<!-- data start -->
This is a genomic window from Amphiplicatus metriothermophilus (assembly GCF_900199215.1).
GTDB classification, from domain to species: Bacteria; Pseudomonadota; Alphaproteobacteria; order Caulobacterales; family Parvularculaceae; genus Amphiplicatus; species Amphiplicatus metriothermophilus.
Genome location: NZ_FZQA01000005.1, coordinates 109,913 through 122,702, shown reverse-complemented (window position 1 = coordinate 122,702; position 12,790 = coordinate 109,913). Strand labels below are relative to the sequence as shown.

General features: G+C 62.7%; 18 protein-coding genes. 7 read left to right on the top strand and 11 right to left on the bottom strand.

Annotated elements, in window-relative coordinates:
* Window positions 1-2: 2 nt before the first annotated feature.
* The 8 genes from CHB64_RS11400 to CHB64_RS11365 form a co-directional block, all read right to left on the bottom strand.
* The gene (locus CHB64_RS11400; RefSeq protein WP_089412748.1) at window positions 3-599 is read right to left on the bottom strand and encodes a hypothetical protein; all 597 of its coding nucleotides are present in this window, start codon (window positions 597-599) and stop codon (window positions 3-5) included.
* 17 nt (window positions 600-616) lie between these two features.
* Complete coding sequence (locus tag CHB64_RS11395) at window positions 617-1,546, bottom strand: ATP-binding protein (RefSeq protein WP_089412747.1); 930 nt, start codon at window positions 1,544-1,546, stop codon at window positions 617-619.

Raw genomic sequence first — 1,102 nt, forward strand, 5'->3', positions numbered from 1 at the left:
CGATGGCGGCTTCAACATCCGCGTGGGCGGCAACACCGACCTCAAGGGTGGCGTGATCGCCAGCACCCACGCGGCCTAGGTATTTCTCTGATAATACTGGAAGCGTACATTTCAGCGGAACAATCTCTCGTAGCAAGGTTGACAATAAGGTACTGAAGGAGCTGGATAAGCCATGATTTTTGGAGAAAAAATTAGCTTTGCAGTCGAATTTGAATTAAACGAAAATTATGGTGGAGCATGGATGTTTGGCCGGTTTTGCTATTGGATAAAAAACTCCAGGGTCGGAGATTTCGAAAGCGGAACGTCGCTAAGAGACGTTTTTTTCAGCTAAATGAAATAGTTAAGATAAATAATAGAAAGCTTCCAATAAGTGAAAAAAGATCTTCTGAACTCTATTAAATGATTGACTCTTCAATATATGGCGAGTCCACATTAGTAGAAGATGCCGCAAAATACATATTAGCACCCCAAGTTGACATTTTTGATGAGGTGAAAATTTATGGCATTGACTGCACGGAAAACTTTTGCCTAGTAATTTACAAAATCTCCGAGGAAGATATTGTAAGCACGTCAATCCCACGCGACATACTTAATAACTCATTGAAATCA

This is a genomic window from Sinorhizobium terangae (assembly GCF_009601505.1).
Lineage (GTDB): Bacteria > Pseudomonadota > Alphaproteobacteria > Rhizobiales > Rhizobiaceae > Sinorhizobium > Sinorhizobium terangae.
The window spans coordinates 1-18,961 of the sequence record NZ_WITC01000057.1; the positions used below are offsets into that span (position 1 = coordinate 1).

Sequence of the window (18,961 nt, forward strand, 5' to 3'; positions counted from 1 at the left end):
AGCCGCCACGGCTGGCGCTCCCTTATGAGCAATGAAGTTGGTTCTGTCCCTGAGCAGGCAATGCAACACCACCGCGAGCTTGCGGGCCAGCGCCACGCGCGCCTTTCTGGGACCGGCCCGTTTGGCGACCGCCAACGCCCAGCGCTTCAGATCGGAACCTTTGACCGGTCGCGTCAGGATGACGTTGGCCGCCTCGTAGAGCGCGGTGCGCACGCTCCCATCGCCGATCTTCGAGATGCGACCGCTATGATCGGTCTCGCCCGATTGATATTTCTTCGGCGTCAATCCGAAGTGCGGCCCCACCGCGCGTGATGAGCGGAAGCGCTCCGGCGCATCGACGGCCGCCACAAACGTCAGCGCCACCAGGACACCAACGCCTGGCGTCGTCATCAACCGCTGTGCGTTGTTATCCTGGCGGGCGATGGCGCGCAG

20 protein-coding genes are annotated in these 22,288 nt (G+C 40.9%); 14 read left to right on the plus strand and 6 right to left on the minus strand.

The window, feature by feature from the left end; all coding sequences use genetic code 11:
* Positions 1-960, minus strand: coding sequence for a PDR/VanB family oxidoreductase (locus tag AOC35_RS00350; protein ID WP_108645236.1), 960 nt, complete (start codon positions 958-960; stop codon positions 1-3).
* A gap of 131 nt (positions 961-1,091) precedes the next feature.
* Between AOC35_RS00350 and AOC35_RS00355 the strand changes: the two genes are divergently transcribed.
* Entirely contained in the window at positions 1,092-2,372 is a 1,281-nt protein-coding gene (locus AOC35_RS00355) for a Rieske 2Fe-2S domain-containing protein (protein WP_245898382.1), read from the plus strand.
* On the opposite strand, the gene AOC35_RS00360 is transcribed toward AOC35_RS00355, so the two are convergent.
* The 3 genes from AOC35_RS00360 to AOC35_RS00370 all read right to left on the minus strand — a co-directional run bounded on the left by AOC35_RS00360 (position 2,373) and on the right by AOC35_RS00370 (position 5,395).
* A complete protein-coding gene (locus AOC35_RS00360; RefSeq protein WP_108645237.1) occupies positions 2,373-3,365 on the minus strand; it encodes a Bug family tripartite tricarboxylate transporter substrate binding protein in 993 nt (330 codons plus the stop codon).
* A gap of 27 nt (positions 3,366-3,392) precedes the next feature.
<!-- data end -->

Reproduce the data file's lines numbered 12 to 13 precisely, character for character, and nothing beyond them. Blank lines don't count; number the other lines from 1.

CGATGGCGGCTTCAACATCCGCGTGGGCGGCAACACCGACCTCAAGGGTGGCGTGATCGCCAGCACCCACGCGGCCTAGGTATTTCTCTGATAATACTGGAAGCGTACATTTCAGCGGAACAATCTCTCGTAGCAAGGTTGACAATAAGGTACTGAAGGAGCTGGATAAGCCATGATTTTTGGAGAAAAAATTAGCTTTGCAGTCGAATTTGAATTAAACGAAAATTATGGTGGAGCATGGATGTTTGGCCGGTTTTGCTATTGGATAAAAAACTCCAGGGTCGGAGATTTCGAAAGCGGAACGTCGCTAAGAGACGTTTTTTTCAGCTAAATGAAATAGTTAAGATAAATAATAGAAAGCTTCCAATAAGTGAAAAAAGATCTTCTGAACTCTATTAAATGATTGACTCTTCAATATATGGCGAGTCCACATTAGTAGAAGATGCCGCAAAATACATATTAGCACCCCAAGTTGACATTTTTGATGAGGTGAAAATTTATGGCATTGACTGCACGGAAAACTTTTGCCTAGTAATTTACAAAATCTCCGAGGAAGATATTGTAAGCACGTCAATCCCACGCGACATACTTAATAACTCATTGAAATCA

This is a genomic window from Sinorhizobium terangae (assembly GCF_009601505.1).